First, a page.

Congress has a couple of big issues before them, but it’s not known if they will be resolved before federal lawmakers recess at the end of the week. Among the deadlines looming before the holiday break that starts at the end of the week is for a special budget committee charged with the task of creating a compromise to avoid another government shutdown. The other is the still-unfinished farm bill.
Congressman Sean Duffy (R-WI) is optimistic the special budget committee, which includes co-chairman Paul Ryan (R-WI) from Wisconsin and Senators Tammy Baldwin (D-WI) and Ron Johnson (R-WI) will agree on a plan by Friday. If the committee fails to come to an agreement, Duffy says he and several other members of Congress do not plan to let government shut down again. “I think there’s a good possibility we’ll get a budget deal before the end of this week, but if we don’t, I think there’s a lot of us in the House that don’t want to see the government shut down. I’m one of them, and we will pass then a short to mid-term funding bill that funds the government at sequester levels, because we don’t want to see the government shut down. We want to see the government function. We want to see it work. We want to see it do its job.”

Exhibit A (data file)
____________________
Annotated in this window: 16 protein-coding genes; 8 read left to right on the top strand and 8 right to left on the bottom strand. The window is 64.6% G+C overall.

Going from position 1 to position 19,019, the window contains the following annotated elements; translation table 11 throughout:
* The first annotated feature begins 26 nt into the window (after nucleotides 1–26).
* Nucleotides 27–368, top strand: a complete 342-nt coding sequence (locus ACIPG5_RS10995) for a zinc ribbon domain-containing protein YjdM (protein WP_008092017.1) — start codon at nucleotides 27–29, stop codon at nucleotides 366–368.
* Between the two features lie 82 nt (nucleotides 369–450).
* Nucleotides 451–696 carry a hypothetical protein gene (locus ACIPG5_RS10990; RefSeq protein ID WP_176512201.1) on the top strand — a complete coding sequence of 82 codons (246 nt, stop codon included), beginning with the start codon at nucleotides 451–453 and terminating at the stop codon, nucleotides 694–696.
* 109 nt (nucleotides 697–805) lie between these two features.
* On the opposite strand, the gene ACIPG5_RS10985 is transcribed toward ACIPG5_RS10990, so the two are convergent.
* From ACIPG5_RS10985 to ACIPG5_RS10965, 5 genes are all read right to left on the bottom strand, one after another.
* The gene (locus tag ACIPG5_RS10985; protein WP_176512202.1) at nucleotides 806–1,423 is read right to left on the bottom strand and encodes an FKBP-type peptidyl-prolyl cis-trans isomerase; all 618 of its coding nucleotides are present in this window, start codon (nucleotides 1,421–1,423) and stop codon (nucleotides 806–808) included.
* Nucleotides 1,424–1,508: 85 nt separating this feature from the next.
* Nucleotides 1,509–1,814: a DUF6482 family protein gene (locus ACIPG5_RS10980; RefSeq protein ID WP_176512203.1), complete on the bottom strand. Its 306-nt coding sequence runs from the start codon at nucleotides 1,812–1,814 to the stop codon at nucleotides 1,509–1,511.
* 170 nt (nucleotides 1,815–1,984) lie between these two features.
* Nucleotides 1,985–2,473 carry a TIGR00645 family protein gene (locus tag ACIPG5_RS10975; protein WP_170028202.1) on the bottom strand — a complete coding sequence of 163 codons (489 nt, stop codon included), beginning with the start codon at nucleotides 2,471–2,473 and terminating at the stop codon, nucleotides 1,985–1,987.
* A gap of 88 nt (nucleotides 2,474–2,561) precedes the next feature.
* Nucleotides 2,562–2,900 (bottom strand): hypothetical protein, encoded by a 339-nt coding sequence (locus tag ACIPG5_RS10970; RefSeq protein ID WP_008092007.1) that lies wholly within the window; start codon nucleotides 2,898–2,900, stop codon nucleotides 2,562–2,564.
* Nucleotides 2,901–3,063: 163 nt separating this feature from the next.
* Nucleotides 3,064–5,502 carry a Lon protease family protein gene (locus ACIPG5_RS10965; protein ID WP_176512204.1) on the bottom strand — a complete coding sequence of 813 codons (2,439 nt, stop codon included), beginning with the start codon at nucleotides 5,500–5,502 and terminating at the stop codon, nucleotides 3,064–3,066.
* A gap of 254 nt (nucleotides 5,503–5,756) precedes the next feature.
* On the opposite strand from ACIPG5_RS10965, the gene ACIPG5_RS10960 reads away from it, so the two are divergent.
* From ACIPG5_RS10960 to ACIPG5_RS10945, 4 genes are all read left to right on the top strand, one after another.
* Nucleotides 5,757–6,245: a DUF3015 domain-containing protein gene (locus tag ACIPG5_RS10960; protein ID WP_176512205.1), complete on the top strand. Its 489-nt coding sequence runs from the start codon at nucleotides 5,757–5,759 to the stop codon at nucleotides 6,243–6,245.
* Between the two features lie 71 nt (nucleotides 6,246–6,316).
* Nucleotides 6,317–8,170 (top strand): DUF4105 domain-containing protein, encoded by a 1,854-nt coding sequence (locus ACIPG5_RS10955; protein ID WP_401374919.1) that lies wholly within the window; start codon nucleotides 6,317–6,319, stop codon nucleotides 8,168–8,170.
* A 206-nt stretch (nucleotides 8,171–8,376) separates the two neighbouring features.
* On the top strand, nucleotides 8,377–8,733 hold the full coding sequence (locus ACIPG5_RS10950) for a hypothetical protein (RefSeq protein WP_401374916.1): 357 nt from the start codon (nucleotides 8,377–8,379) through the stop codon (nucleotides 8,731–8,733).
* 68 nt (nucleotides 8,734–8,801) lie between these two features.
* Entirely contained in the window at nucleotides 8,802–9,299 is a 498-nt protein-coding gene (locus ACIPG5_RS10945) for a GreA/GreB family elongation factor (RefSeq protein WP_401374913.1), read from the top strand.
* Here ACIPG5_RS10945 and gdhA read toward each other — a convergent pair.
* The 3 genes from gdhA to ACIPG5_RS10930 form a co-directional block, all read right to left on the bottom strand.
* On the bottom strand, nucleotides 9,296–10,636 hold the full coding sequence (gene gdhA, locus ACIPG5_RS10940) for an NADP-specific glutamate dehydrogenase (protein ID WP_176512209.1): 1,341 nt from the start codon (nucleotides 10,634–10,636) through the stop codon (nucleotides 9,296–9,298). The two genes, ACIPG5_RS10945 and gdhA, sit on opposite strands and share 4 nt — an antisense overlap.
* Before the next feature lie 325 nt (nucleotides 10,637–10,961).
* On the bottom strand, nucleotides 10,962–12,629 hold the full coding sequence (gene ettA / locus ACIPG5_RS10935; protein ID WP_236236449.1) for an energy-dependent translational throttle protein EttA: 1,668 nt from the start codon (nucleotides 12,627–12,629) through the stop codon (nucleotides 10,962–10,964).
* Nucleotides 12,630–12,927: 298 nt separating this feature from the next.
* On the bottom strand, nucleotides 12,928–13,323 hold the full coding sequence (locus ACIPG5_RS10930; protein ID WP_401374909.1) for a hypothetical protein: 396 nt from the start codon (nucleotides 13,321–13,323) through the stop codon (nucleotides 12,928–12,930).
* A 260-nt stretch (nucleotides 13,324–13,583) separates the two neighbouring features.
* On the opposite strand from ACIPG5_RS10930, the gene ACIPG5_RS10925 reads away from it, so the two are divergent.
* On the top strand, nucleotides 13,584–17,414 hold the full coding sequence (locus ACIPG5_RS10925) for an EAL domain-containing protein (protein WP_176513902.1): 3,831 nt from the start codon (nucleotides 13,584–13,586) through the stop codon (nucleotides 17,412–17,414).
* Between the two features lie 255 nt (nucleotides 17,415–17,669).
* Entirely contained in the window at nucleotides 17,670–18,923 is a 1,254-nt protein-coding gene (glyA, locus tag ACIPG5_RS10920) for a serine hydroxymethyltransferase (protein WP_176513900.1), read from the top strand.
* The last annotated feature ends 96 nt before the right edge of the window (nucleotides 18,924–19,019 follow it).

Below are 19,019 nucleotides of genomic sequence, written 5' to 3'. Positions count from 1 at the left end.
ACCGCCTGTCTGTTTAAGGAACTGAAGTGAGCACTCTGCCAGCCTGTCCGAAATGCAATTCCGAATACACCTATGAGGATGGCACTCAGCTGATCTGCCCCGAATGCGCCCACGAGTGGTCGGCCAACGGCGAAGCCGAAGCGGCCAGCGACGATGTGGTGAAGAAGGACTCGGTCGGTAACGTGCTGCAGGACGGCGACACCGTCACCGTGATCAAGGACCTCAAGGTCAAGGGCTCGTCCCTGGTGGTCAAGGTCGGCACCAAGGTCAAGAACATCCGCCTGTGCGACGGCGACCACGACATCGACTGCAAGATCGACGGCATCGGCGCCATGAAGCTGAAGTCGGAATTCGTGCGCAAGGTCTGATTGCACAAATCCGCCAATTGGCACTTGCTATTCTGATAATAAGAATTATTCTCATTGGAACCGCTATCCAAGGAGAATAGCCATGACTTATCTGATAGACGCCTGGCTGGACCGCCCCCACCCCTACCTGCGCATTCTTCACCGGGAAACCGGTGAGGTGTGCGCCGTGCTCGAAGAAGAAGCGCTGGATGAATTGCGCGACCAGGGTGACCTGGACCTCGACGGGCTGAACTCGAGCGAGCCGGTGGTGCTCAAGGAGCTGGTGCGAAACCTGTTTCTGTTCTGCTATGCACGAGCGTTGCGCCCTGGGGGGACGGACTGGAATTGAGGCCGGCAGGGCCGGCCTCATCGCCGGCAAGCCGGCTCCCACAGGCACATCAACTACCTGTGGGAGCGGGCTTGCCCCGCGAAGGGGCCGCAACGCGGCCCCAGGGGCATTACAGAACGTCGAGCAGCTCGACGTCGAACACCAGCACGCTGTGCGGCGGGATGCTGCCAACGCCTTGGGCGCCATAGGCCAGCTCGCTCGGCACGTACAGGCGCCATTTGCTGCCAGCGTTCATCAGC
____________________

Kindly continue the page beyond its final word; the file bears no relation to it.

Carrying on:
The Farm Bill has been delayed several times, and Duffy says it may not get done before the new year. “Again, I’m hopeful that we’ll find a compromise and agreement coming out of the conference between both of those chambers, and Republicans and Democrats, but time is running out this year, so if it doesn’t finish by the end of this week, we’re going to have to look into next year to make that happen.”
Republicans separated the farm programs from the food stamp assistance programs and passed two separate packages in the House of Representatives. The Democrat-controlled Senate rejected the House proposals, and the whole farm bill is currently in conference committee.
Larry Lee, WSAU